It’s just hitting me now that I’ve started the clock again. I am sad and angry at myself. How did I let this happen? What kind of phoney am I? What the hell happened here?

I never thought I would be cured of alcoholism. After spending 30 days in rehab some 20 years ago and hundreds of hours in the rooms of AA, I know it is impossible for anyone to be cured. We are at best in remission, which we alone control. I did it, one day at a time, for over 16 years.

So why did I pick up? That mystery remains. It will take a lot of soul searching and time to find the answer. The overly confident me will have to yield to the fearful me, and to the maybe just-fed-up me. That’s a lot of “me” to pull together.

Right now I’m just coming to terms with being in recover again. But it is helpful indeed to see these words in print, in a public forum. It doesn’t matter how many people read this blog, it only matters that I keep writing it.

Nora

II/5

I absolutely believe in miracles. I don’t mean just the spiritual, contemplative miracles or the health miracles that happen every day to alcoholics working their programs, and ordinary people just living their lives. I mean something so great and unexpected it leaves you speechless and smiling. Like winning a lottery or finding a big diamond in the parking lot. And so often this sort of miracle will come along when you are at a low ebb, restoring your faith in everything.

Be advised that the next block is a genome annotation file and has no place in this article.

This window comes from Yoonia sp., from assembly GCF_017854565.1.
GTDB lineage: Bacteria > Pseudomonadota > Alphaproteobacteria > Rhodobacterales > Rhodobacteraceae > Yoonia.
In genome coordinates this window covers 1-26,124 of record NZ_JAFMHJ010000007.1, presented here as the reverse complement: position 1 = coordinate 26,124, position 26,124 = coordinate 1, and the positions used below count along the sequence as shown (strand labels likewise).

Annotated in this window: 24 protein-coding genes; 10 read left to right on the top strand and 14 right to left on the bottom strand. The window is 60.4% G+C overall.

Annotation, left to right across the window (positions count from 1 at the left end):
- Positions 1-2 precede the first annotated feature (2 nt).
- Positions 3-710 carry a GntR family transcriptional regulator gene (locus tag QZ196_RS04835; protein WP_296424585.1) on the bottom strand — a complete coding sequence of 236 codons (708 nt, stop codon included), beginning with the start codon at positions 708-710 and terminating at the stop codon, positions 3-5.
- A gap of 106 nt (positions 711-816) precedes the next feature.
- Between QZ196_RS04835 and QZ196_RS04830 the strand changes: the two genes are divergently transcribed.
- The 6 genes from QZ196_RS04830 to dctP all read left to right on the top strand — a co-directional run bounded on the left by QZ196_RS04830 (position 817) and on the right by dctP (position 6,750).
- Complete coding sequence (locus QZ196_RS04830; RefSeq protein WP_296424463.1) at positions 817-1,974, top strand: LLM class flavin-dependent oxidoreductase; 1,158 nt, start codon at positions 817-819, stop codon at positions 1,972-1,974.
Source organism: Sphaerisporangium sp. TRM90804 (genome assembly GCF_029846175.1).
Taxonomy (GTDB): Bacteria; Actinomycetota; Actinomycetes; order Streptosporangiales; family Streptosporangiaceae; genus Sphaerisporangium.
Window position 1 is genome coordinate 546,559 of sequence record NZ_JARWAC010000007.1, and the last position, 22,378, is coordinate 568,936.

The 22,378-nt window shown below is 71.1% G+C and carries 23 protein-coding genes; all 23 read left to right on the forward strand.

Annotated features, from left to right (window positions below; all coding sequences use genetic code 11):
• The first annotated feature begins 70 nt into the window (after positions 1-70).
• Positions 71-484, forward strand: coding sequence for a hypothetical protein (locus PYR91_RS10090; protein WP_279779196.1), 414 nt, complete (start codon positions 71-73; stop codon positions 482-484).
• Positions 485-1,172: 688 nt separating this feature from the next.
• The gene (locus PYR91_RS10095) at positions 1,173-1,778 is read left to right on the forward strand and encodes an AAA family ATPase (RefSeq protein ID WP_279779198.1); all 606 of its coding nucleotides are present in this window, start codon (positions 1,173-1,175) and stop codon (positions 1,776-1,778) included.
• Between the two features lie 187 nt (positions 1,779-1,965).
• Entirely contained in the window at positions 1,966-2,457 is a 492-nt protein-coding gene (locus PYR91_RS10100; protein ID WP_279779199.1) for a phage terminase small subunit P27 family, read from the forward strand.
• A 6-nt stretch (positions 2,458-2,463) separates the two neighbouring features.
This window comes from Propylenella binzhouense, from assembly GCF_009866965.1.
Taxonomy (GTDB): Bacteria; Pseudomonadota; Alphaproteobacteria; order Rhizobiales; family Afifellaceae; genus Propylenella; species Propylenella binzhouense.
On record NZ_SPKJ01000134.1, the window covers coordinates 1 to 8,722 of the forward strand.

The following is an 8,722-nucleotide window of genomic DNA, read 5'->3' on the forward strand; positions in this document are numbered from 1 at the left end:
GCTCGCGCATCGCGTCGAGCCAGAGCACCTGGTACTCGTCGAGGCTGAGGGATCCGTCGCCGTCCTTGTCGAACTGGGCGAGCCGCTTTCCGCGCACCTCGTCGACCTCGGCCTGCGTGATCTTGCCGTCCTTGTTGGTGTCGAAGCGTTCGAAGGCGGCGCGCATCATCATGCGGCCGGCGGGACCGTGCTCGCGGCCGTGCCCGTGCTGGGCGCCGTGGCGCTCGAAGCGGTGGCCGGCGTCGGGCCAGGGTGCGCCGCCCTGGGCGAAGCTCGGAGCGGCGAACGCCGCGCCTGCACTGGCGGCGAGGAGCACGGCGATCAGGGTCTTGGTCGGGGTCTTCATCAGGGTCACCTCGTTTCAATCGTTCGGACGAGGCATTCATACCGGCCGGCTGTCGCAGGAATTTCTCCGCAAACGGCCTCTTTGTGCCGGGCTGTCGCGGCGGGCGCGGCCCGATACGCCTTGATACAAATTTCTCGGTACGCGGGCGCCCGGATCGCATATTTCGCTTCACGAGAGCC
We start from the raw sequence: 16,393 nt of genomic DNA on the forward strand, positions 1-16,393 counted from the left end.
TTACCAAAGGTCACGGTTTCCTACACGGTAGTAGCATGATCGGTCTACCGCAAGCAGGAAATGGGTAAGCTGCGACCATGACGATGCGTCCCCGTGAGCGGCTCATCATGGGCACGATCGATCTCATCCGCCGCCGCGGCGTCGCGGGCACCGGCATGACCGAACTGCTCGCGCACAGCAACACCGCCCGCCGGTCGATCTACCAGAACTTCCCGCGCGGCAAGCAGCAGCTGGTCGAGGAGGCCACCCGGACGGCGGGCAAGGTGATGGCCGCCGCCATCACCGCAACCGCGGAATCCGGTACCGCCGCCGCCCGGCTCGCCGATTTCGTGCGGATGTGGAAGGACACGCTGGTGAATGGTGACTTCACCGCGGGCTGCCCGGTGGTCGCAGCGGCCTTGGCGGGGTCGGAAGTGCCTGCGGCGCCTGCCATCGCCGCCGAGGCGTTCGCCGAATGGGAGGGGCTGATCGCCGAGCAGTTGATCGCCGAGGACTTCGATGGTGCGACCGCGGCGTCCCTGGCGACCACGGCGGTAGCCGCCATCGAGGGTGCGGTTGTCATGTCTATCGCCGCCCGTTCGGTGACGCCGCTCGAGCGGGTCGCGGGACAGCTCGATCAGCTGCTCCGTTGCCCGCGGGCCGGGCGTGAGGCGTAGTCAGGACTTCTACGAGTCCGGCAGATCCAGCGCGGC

I also believe that Angels cross our path every day, in human form. We often miss them because we are so busy ignoring the good in life, too busy toting up our woes. But I have had too many extraordinary experiences to dismiss the idea that Angels are among us, and that we in turn can step in as Angels when called upon.

My angel arrived tonight over the phone, in the soothing voice of a delightful agent at the US Internal Revenue Service, who spent 3 hours on the phone, over 6 time zones, helping me dig out of an embarrassing and self-inflicted tax mess. For those of you who have even a nodding acquaintance with the IRS, you know the fear, shame, and dread of calling the Service when you’re in the wrong is like a bad hangover. The life draining, mortifying, guilt-inducing dread of the call spreads over you like a dark, unctious coating. You then endure pain and humiliation as past sins are recounted. And after the horror is finally over, you feel ghastly for days afterwards, anxious and vulnerable.

But not me, not today. My Mr. Rizzo was a wizard, full of good advice, positive thinking, and even a bit of humour. Naturally,  I had been putting of this call for months, as if the problems would go away — classic alcoholic behaviour. Safety tip: ignore the IRS at your peril. And peril would be my fate tonight without this kind, clever man’s help. What an immense relief. How humble I feel, in a very good way.

So thank you, Mr. Rizzo, wherever and whoever you are. God bless you. You deserve some wings.

And God bless us all. Day 3 has passed and I am sober.

Nora

II/3